The purpose of this guide is to help you master the research process. The step-by-step information takes you through the whole process, from developing an idea into a topic to citing your sources.
You may use the tabs' drop down menus or the index to the right to navigate this guide.
Research Process Overview
What is a Research Paper?
Writing a research paper is a process that involves "research, critical thinking, source evaluation, organization, and composition," and that results in a polished, final product (Purdue OWL).
The information below was taken verbatim from Cengage Learning.
A research paper is:
- A research paper meets the needs of the assignment
Many instructors give specific requirements for research papers, detailing topics, use of sources, and documentation methods.
- Make sure you fully understand the scope of the assignment.
- Keep the needs of the assignment in mind as you work on your paper. Constantly refer to the instructor's guidelines to keep your research on track.
- A research paper has a clear focus
The more narrow you make your subject, the easier your paper will be to write. It is better to write about one character in a novel or a play than attempt to comment on an entire work. It is easier to focus on one treatment for a single psychiatric disorder than trying to address mental health.
- A research paper has a clear thesis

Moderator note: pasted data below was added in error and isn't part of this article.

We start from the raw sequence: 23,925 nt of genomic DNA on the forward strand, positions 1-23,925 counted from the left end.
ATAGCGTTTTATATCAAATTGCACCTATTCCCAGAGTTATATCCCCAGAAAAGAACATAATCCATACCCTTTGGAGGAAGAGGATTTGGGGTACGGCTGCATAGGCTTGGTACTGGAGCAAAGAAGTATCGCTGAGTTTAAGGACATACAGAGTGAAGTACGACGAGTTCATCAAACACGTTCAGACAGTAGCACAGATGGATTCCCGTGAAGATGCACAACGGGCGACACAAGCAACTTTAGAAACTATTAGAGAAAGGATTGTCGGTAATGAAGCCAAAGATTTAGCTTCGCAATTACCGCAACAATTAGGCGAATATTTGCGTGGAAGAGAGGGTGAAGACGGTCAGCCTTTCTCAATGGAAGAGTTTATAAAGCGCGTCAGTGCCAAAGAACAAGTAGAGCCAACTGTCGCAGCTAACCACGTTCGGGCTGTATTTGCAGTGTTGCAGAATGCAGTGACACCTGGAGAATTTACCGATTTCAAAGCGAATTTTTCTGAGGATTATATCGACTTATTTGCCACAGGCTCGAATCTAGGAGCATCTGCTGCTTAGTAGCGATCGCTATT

A research paper must express a point of view, not simply report on the ideas of others. The focus of the paper is not the views of others but your opinions and interpretations.
- A research paper comments on the quantity and quality of sources
A research paper does not simply summarize and present the ideas of others. A good research paper distinguishes between reliable and biased sources, between authoritative and questionable statistics, between fact and opinion.
A research paper is NOT:
- A research paper is not "about" a subject
A research paper should have a thesis -- a clear point of view. It is not simply a generalized discussion of an issue.
- A research paper is not a summary of everything you can find
Your goal is not to collect everything you can find out about a subject and summarize it. Although you should review as much material as possible, you should select sources that directly support your thesis.
- A research paper is not a list of quotes
The focus of your paper is your point of view, your commentary. Direct quotations, facts, and statistics may be woven throughout your paper, but they should support your position. Your commentary should do more than simply introduce or link quotations.
- A research paper does not support a pre-conceived point of view
Looking up facts that support what you already believe is not genuine research. You should examine evidence then form an opinion.
- A research paper does not present the ideas of others without documentation
Research papers must use documentation methods to prevent you from plagiarizing sources. Do not borrow ideas, statistics or facts without noting their original source.
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